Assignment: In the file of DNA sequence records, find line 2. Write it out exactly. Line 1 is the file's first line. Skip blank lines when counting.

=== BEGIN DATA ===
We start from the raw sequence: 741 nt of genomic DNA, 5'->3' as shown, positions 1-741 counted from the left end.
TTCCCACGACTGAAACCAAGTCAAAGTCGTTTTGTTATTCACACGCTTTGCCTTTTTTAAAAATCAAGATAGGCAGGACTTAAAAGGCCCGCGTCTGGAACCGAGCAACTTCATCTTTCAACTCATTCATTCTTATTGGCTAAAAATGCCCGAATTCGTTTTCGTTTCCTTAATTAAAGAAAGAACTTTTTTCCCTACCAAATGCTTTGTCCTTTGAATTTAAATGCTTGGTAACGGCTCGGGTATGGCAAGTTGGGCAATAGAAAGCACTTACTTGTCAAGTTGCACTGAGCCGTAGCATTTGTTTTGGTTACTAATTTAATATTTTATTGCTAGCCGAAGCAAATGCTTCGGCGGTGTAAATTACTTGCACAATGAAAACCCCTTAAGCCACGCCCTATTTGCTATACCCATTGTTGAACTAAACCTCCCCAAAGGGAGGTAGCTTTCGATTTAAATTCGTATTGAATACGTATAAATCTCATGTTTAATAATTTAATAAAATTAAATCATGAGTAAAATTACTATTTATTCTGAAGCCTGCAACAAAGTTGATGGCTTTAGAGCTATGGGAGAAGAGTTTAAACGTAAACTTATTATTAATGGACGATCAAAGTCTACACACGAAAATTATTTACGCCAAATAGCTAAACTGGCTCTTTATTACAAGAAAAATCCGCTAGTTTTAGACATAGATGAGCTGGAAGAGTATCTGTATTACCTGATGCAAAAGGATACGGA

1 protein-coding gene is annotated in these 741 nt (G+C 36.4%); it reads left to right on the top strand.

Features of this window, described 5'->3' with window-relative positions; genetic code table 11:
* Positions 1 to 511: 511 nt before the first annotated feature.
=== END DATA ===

TTCCCACGACTGAAACCAAGTCAAAGTCGTTTTGTTATTCACACGCTTTGCCTTTTTTAAAAATCAAGATAGGCAGGACTTAAAAGGCCCGCGTCTGGAACCGAGCAACTTCATCTTTCAACTCATTCATTCTTATTGGCTAAAAATGCCCGAATTCGTTTTCGTTTCCTTAATTAAAGAAAGAACTTTTTTCCCTACCAAATGCTTTGTCCTTTGAATTTAAATGCTTGGTAACGGCTCGGGTATGGCAAGTTGGGCAATAGAAAGCACTTACTTGTCAAGTTGCACTGAGCCGTAGCATTTGTTTTGGTTACTAATTTAATATTTTATTGCTAGCCGAAGCAAATGCTTCGGCGGTGTAAATTACTTGCACAATGAAAACCCCTTAAGCCACGCCCTATTTGCTATACCCATTGTTGAACTAAACCTCCCCAAAGGGAGGTAGCTTTCGATTTAAATTCGTATTGAATACGTATAAATCTCATGTTTAATAATTTAATAAAATTAAATCATGAGTAAAATTACTATTTATTCTGAAGCCTGCAACAAAGTTGATGGCTTTAGAGCTATGGGAGAAGAGTTTAAACGTAAACTTATTATTAATGGACGATCAAAGTCTACACACGAAAATTATTTACGCCAAATAGCTAAACTGGCTCTTTATTACAAGAAAAATCCGCTAGTTTTAGACATAGATGAGCTGGAAGAGTATCTGTATTACCTGATGCAAAAGGATACGGA